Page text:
How About 3,500 Toasters?

Think of it as a toaster with courtesy lights. The Bank of Bloomfield Hills, Mich., is offering a 1992 Cadillac Seville to customers who buy a $250,000, 30-month certificate of deposit.

You can also think of it as an investment with drawbacks. At most, the Caddy is the rough equivalent of a 6.64% annual yield on a CD. When you take the car, the bank has to report the Seville's sticker price -- $35,575 -- to the IRS as interest paid, all in one year. That's why one potential investor is waiting until 1992, says David Provost, president of the bank.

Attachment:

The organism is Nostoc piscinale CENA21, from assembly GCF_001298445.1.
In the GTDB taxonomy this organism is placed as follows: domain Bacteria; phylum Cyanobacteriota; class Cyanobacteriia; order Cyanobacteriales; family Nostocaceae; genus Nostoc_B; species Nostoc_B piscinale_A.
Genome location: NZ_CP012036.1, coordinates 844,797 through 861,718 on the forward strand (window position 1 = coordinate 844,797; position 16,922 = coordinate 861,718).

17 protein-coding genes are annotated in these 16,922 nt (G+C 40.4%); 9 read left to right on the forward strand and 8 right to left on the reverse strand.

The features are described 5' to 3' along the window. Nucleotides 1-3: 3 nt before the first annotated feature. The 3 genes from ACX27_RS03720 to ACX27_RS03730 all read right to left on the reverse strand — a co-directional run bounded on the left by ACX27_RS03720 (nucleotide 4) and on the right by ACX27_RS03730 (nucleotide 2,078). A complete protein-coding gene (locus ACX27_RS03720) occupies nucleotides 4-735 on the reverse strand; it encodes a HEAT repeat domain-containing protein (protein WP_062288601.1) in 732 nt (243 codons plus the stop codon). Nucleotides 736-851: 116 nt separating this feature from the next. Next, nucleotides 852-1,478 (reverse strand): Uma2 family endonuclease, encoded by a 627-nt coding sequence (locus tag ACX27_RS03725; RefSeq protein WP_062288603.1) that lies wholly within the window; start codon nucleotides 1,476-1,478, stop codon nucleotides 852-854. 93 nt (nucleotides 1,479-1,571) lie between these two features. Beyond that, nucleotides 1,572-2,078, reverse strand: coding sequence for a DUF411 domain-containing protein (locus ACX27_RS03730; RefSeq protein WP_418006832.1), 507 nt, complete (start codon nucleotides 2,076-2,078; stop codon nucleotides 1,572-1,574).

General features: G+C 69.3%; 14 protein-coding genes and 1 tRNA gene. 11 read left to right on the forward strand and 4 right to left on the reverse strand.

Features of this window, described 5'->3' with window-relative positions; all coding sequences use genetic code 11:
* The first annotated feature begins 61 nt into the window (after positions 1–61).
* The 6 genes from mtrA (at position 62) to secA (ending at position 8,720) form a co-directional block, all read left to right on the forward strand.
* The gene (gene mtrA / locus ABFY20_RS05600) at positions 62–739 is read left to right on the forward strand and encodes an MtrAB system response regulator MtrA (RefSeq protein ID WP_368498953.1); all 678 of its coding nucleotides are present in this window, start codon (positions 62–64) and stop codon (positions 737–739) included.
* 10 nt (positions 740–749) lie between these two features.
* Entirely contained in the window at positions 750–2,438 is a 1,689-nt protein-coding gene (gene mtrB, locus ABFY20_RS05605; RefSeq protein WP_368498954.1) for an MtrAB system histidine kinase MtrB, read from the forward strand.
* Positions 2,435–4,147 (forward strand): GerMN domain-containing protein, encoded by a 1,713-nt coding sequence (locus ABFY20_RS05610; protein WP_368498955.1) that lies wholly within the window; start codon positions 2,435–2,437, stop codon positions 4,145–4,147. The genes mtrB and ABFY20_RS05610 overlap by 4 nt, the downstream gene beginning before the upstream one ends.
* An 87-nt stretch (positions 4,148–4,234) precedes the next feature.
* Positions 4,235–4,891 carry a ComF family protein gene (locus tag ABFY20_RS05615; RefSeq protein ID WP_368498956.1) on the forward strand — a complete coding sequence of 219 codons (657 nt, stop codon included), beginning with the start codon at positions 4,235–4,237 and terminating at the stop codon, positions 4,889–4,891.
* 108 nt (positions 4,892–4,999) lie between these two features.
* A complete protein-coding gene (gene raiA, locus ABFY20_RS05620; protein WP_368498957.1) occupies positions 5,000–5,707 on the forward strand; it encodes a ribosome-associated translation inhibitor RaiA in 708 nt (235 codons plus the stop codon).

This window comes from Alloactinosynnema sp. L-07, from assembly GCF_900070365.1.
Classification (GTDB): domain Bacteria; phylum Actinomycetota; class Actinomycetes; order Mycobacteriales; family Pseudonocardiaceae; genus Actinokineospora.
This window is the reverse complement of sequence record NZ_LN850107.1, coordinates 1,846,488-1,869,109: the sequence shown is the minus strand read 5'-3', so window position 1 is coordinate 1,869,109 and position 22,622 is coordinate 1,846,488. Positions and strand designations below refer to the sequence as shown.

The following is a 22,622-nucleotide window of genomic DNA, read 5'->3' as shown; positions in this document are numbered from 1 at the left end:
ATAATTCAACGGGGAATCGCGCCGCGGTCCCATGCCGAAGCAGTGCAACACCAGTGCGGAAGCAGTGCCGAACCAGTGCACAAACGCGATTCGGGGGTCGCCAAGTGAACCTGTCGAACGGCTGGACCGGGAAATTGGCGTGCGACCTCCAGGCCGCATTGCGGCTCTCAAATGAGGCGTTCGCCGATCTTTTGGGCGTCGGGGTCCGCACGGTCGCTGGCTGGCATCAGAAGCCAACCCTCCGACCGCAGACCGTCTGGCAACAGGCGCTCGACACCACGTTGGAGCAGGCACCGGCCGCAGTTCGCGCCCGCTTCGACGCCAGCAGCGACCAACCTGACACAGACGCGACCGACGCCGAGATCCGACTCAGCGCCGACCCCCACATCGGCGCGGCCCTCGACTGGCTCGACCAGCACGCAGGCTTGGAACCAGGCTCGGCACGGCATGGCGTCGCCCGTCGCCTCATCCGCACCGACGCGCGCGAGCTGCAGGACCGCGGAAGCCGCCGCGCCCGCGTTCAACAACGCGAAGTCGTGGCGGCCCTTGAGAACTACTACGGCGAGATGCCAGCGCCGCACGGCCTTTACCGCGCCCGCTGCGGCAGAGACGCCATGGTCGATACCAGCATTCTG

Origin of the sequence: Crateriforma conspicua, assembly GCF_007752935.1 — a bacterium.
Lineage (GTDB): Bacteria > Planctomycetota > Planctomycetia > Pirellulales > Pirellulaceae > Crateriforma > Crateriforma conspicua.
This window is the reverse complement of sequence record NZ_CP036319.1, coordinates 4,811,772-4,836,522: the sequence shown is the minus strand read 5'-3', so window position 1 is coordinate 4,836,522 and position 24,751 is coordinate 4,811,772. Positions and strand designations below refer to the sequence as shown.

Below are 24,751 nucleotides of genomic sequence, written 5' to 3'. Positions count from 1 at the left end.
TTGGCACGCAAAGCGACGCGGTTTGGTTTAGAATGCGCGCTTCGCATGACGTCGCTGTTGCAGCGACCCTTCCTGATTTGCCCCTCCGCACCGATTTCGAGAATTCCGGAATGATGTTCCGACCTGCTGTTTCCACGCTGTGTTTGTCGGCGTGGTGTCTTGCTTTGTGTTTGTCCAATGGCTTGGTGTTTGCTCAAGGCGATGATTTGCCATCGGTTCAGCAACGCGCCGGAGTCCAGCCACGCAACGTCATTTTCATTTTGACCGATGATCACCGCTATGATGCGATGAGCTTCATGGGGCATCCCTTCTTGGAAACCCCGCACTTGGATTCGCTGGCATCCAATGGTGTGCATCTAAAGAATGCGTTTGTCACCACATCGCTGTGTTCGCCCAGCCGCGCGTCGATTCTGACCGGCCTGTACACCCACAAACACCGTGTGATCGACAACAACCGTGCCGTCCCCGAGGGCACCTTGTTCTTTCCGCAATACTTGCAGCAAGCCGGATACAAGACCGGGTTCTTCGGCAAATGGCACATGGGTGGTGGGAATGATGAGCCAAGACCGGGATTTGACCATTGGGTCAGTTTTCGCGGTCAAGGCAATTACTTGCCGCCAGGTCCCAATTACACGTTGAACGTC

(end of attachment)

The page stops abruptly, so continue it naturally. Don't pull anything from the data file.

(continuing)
Maybe the CD buyer should delay permanently. "Whenever we've analyzed these situations, the consumer always loses," warns Martin Bradshaw, publisher of RateFax, a comparison of CD yields. Bradshaw recommends spreading the $250,000 around into CDs from several banks. What a killjoy, huh? But then, he drives a Mercedes diesel.

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